Health resources and sex education are also essential to improving LGBT health. In their formative research article, Steinke et al., a team of individual researchers involved in social work, health research, HIV prevention, and neurosciences, provide evidence for the importance of adequate health education resources for LGBT individuals. It was discovered that current LGBT sex education was minimal or nonexistent. Surveys from LGBT populations concluded that health education provided in schools is often the only source of sex education provided to LGBT individuals who report that the "majority described it as irrelevant, unhelpful, or hurtful for SGMY because of an exclusively heterosexual and cisgender focus" (Steinke et. al, 5).

Much like with their heterosexual peers, infection control and pregnancy prevention measures are an important aspect of LGBT sex education. Steinke et. al point out that while bisexual, gay, and transsexual individuals seemed to have a basic understanding of sexually transmitted diseases and infections, they had limited information about the possibility of unexpected pregnancies, and that often lesbian and bisexual women were unaware of these risks at all. Participants admitted that they were either misinformed or lacking sufficient knowledge about appropriate contraception and infection prevention methods. Sexual and Gender Minority youth also reported a lack of trusted mentors or credible resources, with most exclaiming that they lacked even one person in which to discuss their sexual health education with, instead relying on support and information from other youth. Transgendered youth, worried that sufficient information about hormone treatments and genetic binding could not be obtained from peers, were instead relying upon online resources. Lesbian, gay, and bisexual youth also looked to Google searches and YouTube videos for help with coming out, health education, and general topics regarding homosexuality. Yet, even this information seemed irrelevant, inconclusive, or too complex to be considered truly credible resources for survey participants (Steinke et al. 546).

Critics of improved LGBT health policies might argue that the individuals have the same opportunities and access to resources and physicians as their heterosexual peers. However, discrimination experiences and negative stigma are prevalent among LGBT populations and such experiences lead to poor health choices and insufficient utilization. Macapagal, Bhatia, and Greene, doctors at Northwestern University's Feinberg School of Medicine, report that LGBT individuals were less likely to seek help from health providers for HIV, mental health, and substance use due to discrimination fears (Macapagal, Bhatia, and Greene 435). Such evidence supports the need for increased research and training to ensure that healthcare providers are better prepared to serve these members of society, avoiding discriminatory practices.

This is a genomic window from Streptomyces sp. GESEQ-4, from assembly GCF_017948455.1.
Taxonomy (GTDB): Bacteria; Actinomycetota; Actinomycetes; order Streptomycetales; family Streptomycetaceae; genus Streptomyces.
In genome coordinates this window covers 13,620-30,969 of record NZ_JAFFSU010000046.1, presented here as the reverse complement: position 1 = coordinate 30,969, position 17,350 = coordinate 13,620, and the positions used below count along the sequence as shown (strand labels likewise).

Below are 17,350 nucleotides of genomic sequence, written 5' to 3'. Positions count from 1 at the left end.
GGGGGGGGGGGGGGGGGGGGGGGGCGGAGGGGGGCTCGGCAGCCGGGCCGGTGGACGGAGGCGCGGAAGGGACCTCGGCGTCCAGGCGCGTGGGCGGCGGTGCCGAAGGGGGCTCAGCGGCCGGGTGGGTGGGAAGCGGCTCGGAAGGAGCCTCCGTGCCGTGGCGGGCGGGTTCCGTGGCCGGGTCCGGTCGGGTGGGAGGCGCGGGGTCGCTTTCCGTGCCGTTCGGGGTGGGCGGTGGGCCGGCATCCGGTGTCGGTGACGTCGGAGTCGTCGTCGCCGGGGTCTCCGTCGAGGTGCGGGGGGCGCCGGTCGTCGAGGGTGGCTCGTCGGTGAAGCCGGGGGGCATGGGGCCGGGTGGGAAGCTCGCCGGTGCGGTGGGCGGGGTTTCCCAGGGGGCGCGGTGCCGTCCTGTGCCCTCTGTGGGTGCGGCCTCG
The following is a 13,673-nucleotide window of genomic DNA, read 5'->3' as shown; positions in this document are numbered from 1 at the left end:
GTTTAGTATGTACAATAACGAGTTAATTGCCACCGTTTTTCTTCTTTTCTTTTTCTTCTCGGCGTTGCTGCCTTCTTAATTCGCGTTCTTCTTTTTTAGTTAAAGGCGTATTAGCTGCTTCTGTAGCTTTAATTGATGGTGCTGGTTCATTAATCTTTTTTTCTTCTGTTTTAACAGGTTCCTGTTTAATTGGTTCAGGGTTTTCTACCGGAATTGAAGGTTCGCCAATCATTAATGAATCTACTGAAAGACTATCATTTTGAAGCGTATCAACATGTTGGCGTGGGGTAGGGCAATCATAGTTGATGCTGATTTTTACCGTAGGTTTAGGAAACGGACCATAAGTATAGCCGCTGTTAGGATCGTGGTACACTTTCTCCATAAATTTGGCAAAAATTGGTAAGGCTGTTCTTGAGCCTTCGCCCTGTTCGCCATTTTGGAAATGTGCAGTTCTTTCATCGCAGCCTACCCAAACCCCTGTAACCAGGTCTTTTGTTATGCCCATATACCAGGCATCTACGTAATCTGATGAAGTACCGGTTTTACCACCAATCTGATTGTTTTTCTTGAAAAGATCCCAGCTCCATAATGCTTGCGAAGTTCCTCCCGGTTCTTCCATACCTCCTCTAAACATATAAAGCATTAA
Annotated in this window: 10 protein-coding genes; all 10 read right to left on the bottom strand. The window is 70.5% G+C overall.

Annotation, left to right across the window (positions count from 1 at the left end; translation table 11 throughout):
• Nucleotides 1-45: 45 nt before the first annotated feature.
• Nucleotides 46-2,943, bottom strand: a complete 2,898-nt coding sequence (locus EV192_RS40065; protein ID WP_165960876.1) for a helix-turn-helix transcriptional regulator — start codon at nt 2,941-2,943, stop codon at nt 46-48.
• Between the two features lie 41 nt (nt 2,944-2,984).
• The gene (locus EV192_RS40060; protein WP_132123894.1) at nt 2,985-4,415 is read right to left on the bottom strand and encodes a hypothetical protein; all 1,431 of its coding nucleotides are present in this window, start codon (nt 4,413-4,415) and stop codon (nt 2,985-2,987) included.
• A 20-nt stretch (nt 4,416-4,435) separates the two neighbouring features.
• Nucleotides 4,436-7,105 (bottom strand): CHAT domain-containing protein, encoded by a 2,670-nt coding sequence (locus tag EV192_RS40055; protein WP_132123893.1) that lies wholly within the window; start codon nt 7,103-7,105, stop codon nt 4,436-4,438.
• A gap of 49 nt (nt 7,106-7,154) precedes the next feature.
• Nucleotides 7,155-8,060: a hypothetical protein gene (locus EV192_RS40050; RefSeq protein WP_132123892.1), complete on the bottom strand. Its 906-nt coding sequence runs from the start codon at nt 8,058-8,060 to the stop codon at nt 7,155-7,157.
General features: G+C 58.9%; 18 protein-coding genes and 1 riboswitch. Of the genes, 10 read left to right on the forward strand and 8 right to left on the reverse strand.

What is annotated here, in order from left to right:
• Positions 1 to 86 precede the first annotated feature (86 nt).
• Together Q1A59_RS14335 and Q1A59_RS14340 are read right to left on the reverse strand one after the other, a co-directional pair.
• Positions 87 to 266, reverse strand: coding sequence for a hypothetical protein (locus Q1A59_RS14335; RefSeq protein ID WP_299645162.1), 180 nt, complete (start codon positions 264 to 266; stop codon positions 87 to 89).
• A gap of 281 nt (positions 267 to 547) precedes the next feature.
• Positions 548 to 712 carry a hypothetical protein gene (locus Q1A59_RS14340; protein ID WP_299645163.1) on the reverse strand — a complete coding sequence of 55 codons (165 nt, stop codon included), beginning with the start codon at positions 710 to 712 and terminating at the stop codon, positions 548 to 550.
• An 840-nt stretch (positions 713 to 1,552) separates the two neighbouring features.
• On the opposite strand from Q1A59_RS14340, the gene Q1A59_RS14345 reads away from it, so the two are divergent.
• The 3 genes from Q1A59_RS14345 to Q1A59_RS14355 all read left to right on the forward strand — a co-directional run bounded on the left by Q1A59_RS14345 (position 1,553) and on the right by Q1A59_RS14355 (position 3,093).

Healthcare staff and providers need to be trained to meet the needs of the LGBT population, including sensitivity training to avoid discriminatory practices. While the research conducted by Macapagal, Bhatia, and Greene shows marginal improvements in LGBT health use and access compared to earlier surveys, it highlights regular differences in the postponing of health services and negative overall healthcare experiences. For example, transgendered individuals were more likely to have negative experiences, to lack adequate health insurance coverage, and were more likely to postpone seeking healthcare. Such poor health outcomes were also indicated among queer or questioning members as well. The rate was highest for those questioning when compared to other LGBT populations and heterosexual counterparts. Stigma and shame were thought to be the reasons these individuals had the worse outcomes. Inadequate provider training was also a highly plausible explanation for such disparities, as research findings indicate that education about queer, questioning, and transgender patients was limited and that providers often lacked education beyond the normal lesbian, gay, and bisexual spectrum (Macapagal, Bhatia, and Greene 45).